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Journal: Defeat Under Union Station

The various unlit half-height tunnels scattered around the east end of the tunnels are generally not worth exploring.
Union Station Steam Tunnels (mid March 2003): When Jim Hollison and I last toured the underbelly of Union Station we'd made significant progress on following various tunnels to their end, leaving only one or two branches of the maze unchecked. On a recent evening, Harpocrates and I headed back to Union Station to finish the job.
        After spending a considerable amount of time touring the parking garages and the office areas and finding all regular entrances to the tunnels locked up, we took a complex route to an entrance Liz had discovered on a previous visit and plunged down into the middle of the steam tunnel system, where we spent a few solid minutes making sure we were alone before setting out to the lesser-known eastern tunnels.
       "What's the story if we're caught?" Harpocrates asked, peering over his shoulder.
       "No story... we run," I replied. "We can't really say we pried open an entrance, climbed down a ladder and prowled around in the steam tunnels for half an hour because we were looking for a bathroom."
East tunnel
The eastern tunnel took us under the Scotiabank offices and Bay Street, but didn't get us as far as the postal building next door.
       After heading through a few tunnels and rooms, climbing around in a few unlit half-height tunnels and peeking out to the street through vents once or twice, we headed on to the main eastern tunnel, crossing underneath the Scotiabank offices and Bay Street as we went. At the end of the tunnel, we came out into a tall room with a manhole set into the ceiling and a grey door four feet up the east wall. The pipes continued east through the wall to the postal building. I climbed up, warned Harpocrates to be ready to run if an alarm went off, and tried the door: alas, it was locked. There would be no further progress to the east.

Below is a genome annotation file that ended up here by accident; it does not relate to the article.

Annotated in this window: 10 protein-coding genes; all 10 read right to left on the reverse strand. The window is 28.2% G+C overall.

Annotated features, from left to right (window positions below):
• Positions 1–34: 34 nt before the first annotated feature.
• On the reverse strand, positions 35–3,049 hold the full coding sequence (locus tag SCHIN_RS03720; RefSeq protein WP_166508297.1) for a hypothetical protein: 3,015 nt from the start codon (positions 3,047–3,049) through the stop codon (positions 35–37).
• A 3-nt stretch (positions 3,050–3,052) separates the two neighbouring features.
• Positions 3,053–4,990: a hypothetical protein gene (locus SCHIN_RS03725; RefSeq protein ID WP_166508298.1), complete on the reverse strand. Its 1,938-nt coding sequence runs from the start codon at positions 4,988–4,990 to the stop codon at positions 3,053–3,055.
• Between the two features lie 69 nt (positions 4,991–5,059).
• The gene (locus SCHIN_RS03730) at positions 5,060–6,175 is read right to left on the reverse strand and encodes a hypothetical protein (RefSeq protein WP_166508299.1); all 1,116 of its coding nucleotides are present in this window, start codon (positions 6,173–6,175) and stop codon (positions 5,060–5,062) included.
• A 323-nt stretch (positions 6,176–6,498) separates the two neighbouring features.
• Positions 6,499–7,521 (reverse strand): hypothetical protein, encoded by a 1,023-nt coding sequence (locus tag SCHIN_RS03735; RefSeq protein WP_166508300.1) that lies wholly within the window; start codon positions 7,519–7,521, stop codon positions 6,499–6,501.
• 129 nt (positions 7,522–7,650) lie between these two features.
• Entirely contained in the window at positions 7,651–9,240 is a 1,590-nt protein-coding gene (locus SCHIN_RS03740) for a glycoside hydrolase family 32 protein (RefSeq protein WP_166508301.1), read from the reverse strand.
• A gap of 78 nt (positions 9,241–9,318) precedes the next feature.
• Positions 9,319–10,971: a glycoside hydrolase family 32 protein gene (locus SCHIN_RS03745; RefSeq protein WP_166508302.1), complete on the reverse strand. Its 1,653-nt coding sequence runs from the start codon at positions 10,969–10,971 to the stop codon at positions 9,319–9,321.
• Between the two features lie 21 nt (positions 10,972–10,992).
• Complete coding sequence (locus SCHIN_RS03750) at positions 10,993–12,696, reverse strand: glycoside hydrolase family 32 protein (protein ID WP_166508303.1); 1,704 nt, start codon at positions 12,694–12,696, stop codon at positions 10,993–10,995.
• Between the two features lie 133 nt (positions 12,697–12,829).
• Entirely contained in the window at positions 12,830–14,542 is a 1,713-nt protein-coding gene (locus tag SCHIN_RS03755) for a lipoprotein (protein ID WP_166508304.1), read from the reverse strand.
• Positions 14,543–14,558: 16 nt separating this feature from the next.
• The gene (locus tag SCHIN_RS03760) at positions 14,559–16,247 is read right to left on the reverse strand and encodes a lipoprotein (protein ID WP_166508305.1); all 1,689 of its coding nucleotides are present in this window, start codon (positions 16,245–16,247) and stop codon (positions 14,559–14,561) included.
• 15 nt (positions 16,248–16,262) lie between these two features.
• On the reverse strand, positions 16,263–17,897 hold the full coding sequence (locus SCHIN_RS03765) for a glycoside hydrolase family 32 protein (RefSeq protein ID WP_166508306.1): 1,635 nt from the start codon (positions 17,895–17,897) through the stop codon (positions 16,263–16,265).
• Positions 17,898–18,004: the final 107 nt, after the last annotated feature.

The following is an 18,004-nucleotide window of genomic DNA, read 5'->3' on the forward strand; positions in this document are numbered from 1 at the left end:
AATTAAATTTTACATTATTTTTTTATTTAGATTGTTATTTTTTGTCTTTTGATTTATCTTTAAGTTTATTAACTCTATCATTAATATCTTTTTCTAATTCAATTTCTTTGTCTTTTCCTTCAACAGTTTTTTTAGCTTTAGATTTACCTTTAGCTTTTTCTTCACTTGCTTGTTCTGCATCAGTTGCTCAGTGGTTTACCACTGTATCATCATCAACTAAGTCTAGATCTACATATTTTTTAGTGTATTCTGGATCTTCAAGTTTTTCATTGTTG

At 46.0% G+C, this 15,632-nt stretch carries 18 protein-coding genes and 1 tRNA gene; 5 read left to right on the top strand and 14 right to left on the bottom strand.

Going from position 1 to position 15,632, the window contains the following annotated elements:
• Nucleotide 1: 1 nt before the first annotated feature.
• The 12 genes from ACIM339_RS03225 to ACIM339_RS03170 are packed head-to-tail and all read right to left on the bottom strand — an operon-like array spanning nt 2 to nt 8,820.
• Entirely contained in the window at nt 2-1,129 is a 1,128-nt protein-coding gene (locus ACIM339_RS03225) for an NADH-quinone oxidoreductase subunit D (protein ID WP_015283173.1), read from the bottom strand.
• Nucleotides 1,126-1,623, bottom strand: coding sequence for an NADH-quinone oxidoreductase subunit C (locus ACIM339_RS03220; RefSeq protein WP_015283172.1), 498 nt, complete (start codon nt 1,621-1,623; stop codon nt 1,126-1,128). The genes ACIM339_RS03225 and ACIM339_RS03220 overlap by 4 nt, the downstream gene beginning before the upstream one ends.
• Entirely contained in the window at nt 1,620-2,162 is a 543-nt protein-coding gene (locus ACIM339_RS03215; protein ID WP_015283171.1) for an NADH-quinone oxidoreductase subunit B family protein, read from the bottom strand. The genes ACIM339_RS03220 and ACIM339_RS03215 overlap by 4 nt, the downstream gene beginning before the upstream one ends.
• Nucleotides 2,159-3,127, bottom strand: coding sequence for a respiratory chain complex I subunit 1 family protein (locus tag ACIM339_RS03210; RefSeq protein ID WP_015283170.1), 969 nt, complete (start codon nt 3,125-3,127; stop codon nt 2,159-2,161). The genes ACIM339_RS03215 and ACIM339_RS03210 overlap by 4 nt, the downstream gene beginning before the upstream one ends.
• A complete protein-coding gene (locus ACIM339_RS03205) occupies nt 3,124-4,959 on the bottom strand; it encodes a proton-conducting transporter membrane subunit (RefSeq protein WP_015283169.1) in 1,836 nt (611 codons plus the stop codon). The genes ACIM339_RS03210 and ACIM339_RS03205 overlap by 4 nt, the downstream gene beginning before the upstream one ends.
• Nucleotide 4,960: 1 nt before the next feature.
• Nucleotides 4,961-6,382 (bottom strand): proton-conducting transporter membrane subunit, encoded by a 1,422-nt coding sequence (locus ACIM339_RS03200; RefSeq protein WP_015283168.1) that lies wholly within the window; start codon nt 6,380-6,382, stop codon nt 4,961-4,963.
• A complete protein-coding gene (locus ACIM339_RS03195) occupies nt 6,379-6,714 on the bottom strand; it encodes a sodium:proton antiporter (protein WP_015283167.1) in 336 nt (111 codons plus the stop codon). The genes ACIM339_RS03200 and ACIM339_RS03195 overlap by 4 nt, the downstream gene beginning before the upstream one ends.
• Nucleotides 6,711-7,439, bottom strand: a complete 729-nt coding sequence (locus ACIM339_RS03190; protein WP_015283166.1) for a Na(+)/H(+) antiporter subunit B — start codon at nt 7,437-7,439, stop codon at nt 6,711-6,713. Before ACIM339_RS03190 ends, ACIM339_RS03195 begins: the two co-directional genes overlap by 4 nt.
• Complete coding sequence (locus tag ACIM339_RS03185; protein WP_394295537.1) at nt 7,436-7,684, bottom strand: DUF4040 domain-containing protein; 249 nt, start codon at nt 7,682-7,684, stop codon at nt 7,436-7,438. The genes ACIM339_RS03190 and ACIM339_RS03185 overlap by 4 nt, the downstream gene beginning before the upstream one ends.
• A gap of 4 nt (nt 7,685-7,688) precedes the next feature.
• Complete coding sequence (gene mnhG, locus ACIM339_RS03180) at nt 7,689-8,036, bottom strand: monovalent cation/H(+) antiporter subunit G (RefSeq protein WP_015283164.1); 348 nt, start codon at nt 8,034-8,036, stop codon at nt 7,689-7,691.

We headed back to the tunnel leading north from Union Station to the Royal York hotel, and were soon in the Royal York's half of the tunnel system, standing inside the entrance to the tunnel that Jim and I had given up on a few months earlier. We tucked our pant legs into our socks, turned on our flashlights and waded in.
Wading into the skinny tunnel, we pulled our socks up over our pant legs in the hope of keeping them dry.
       The tunnel, it seems to me, is engineered for maximum unpleasantness, and its creators have done a good job. The tunnel is perhaps a metre wide, but most of that space is occupied by large, rusty steam pipes — explorers only get the foot and a half or so that is left over, and are obliged to duck under large metal beams spaced every five feet or so. While the tunnel was lit once upon a time, those days are long past: not only is the switch wiring ripped out of the wall, but all the lightbulbs along the route are smashed, with some shards still jutting out of their sockets and the rest lying scattered on the floor.
       I say "floor", but perhaps "ground" would be more appropriate — whatever corrosive muck flows through the tunnel has eaten away the thin cement floor some time ago, so one is really wading through mud and rusty water. The pipes that have not yet been punctured are very hot, while those that have fill the tunnel with water and steam. The warm rusty water is high enough to quickly flood your shoes, while the scalding steam is almost a blessing, as it keeps the choking clouds of dust in check. Those were the hazards along the first 50 feet, anyhow. It soon got worse.